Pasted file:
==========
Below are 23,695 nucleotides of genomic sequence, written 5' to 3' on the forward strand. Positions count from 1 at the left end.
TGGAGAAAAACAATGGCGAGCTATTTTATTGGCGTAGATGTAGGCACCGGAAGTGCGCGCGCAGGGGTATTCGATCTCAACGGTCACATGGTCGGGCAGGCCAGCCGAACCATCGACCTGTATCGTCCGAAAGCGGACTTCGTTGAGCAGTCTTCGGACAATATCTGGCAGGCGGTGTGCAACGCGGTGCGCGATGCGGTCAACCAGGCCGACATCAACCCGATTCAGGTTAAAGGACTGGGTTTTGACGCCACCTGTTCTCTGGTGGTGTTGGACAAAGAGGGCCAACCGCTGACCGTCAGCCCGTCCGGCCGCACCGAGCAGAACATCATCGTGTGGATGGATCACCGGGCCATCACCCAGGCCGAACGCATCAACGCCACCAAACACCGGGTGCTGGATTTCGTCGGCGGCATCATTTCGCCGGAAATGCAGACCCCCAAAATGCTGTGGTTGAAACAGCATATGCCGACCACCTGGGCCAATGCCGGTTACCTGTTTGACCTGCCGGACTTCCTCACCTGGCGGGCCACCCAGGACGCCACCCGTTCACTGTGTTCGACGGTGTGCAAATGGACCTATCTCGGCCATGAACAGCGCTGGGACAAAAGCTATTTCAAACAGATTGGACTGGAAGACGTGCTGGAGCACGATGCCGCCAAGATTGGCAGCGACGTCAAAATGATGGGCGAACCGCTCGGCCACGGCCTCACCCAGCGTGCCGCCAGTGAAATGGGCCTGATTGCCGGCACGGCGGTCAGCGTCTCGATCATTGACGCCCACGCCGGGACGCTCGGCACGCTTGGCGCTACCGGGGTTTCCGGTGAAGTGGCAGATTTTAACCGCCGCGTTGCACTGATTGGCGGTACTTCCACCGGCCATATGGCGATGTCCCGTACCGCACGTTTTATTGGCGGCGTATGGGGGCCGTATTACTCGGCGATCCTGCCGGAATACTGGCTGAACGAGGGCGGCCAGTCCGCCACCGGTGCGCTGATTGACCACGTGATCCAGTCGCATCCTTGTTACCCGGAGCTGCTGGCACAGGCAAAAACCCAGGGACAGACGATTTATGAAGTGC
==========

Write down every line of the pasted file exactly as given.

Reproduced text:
Below are 23,695 nucleotides of genomic sequence, written 5' to 3' on the forward strand. Positions count from 1 at the left end.
TGGAGAAAAACAATGGCGAGCTATTTTATTGGCGTAGATGTAGGCACCGGAAGTGCGCGCGCAGGGGTATTCGATCTCAACGGTCACATGGTCGGGCAGGCCAGCCGAACCATCGACCTGTATCGTCCGAAAGCGGACTTCGTTGAGCAGTCTTCGGACAATATCTGGCAGGCGGTGTGCAACGCGGTGCGCGATGCGGTCAACCAGGCCGACATCAACCCGATTCAGGTTAAAGGACTGGGTTTTGACGCCACCTGTTCTCTGGTGGTGTTGGACAAAGAGGGCCAACCGCTGACCGTCAGCCCGTCCGGCCGCACCGAGCAGAACATCATCGTGTGGATGGATCACCGGGCCATCACCCAGGCCGAACGCATCAACGCCACCAAACACCGGGTGCTGGATTTCGTCGGCGGCATCATTTCGCCGGAAATGCAGACCCCCAAAATGCTGTGGTTGAAACAGCATATGCCGACCACCTGGGCCAATGCCGGTTACCTGTTTGACCTGCCGGACTTCCTCACCTGGCGGGCCACCCAGGACGCCACCCGTTCACTGTGTTCGACGGTGTGCAAATGGACCTATCTCGGCCATGAACAGCGCTGGGACAAAAGCTATTTCAAACAGATTGGACTGGAAGACGTGCTGGAGCACGATGCCGCCAAGATTGGCAGCGACGTCAAAATGATGGGCGAACCGCTCGGCCACGGCCTCACCCAGCGTGCCGCCAGTGAAATGGGCCTGATTGCCGGCACGGCGGTCAGCGTCTCGATCATTGACGCCCACGCCGGGACGCTCGGCACGCTTGGCGCTACCGGGGTTTCCGGTGAAGTGGCAGATTTTAACCGCCGCGTTGCACTGATTGGCGGTACTTCCACCGGCCATATGGCGATGTCCCGTACCGCACGTTTTATTGGCGGCGTATGGGGGCCGTATTACTCGGCGATCCTGCCGGAATACTGGCTGAACGAGGGCGGCCAGTCCGCCACCGGTGCGCTGATTGACCACGTGATCCAGTCGCATCCTTGTTACCCGGAGCTGCTGGCACAGGCAAAAACCCAGGGACAGACGATTTATGAAGTGC